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The budget

2011budget_homepage_graphic1The Chancellor delivered a budget today that would have pleased at least one person, Lynton Crosby. Who he? Well, he’s the Conservative election strategist. For this budget has been crafted with skill to ensure victory in the 2015 general election.

Despite the event being about economic management it would be a very strange Chancellor that didn’t also have some populist measures in the package that would ensure tabloid headlines.

It doesn’t take much of a gift of prophecy to suggest that the tabloids will have headlines on cheaper booze, bingo and of course potholes. All of which have benefitted from the Chancellors largess.

The Chancellor clearly wanted to shore up his credentials as a future leader of his party, by appealing to his own backbenchers. Forget climate change and all that “green crap” advocated by those Liberal Democrats. Forget environmental targets he capped Carbon Price Support at £18 per ton of CO2 for a ten year period. Lovely, say the climate change deniers on his backbench.

Of course, there wouldn’t be many welfare recipients that would vote for his party, so they can be safely hit.  After all this group has already been demonized by the tabloids and so no votes there.  Capping the  welfare benefit bill at £119 billion will be popular, but it will certainly hurt many of the poorest people in society.

Not so pensioners, at least the better off ones. They are more likely to vote for the Chancellors party and for this group he has more than excelled.

Many pensioners have been frustrated with the lack of flexibility they have with money in their pension pot and how small their annuities are. The liberalizing measures announced will make a real difference.  Pensioner Bonds and raising the ISA levels will be welcomed by this group.  Not a bad headline to be called the “pensioners friend” before 2015.

Here are some of the most important announcements.

Taxation

Level of paying income tax will be raised to £10,500

 

Bingo duty reduced from 20% to 10%

 

Threshold for 40p income tax to rise from £41,450 to £41,865 next month and by a further 1% to £42,285 next year

 

Inheritance tax waived for members of emergency services who put their lives on the line in their jobs

 

Tax on homes owned through a company to be extended from residential properties worth more than £2m to those worth more than £500,000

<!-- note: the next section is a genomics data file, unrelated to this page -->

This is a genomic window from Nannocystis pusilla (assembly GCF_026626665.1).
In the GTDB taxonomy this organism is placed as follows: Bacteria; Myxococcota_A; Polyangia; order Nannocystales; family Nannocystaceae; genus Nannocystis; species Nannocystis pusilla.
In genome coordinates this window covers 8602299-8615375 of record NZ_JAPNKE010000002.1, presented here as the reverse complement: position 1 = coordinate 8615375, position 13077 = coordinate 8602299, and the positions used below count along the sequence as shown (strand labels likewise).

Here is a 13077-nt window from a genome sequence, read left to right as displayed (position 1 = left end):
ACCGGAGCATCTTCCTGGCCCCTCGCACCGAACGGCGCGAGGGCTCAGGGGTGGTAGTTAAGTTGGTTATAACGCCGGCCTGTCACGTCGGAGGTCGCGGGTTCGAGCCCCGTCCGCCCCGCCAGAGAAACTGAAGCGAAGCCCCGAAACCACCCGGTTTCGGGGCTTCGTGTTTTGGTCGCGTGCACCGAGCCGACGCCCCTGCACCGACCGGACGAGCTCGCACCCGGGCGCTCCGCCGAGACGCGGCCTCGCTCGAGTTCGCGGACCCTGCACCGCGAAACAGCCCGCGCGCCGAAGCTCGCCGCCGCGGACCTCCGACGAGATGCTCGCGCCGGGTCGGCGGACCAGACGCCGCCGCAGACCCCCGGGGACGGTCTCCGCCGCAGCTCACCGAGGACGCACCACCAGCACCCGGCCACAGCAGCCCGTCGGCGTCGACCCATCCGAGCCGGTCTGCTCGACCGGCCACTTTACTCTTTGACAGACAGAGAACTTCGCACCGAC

All long-haul flights to carry lower rate of air duty.

 

Savings

 

Cash and shares Isas to be merged into single New Isa with annual tax-free savings limit of £15,000 from 1 July

 

The 10p tax rate for savers abolished

 

Amount of Premium Bonds you can hold will o be lifted from £30,000 to £40,000 in June and £50,000 next year and number of million pound winners doubled

 

Pensions

 

Tax restrictions on pensioners’ access to their pension pots to be remove and no to buy an annuity

 

Taxable part of pension pot taken as cash on retirement to be charged at normal income tax rate, down from 55%

 

Increase in total pension savings people can take as a lump sum to £30,000

 

A new Pensioner Bond will be introduced paying “market-leading” rates, available from January to over-65s, with possible rates of 2.8% for one-year bond and 4% for three-year bond.

 

Fuel, Alcohol and Tobacco

 

Beer duty cut by 1p a pint, duty on ordinary cider will be frozen as it will on whiskey and spirits.

 

Fuel duty rise planned for September will not happen

 

Tobacco duty to rise by 2% above inflation

 

State of the economy

Growth of GDP forecast to be up by 2.7% this year and 2.3% next year, then by 2.6% in 2016 and 2017 and by 2.5% in 2018

 

Coinage

Twelve-sided £1 coin to be introduced in 2017

 

Welfare cap

Budget to be capped at £119bn for 2015-16, rising in line with inflation to £127bn in 2018-19

 

Public borrowing/deficit

 

Deficit forecast to be 6.6% of GDP this year, 5.5% in 2014-15 then falling to 0.8% by 2017-18 with a surplus of 0.2% in 2018-19

 

Borrowing forecast to be £108bn this year and £95bn next year, leading to a surplus of almost £5bn in 2018-19

 

Permanent £1bn reduction in government department overspends

 

Business

Lending for exporters doubled to £3bn and interest rates on that lending cut by a third

 

Wales

As a consequence of the budget spend in England the Welsh government should receive an extra £36m to spend over the next two years, a little over 0.1% of its £15bn annual total budget.

The budget clearly was good news for business, the Chancellor has given them almost everything that they could have hoped for. It clearly helps the more affluent pensioner. The real losers are the poor and those in low paid jobs. The gap between rich and poor will continue to grow. And as for Wales it was announced that tomorrow will see the Bill giving the recommendations on tax and borrowing from the Silk Commission placed before the Commons. The Chancellor hoped that as a consequence  the M4 relief road improvements would go ahead.

 

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One Response to “The budget”

  1. Karen says:

    Clearly the best budget of the last thirty years. It helps everyone. Those that work. Those that don’t. Those that save. Those that educate and train. Those that invest. Those that take risks. And those that have paid taxes for a lifetime.

    The real losers are the poor and the low paid. But being poor in today’s Britain is simply a lifestyle choice. And as for the low paid, well, this only relates to the immigrant workforce that so many seem so desperate to be rid of.

    All in all, a good day for common sense.

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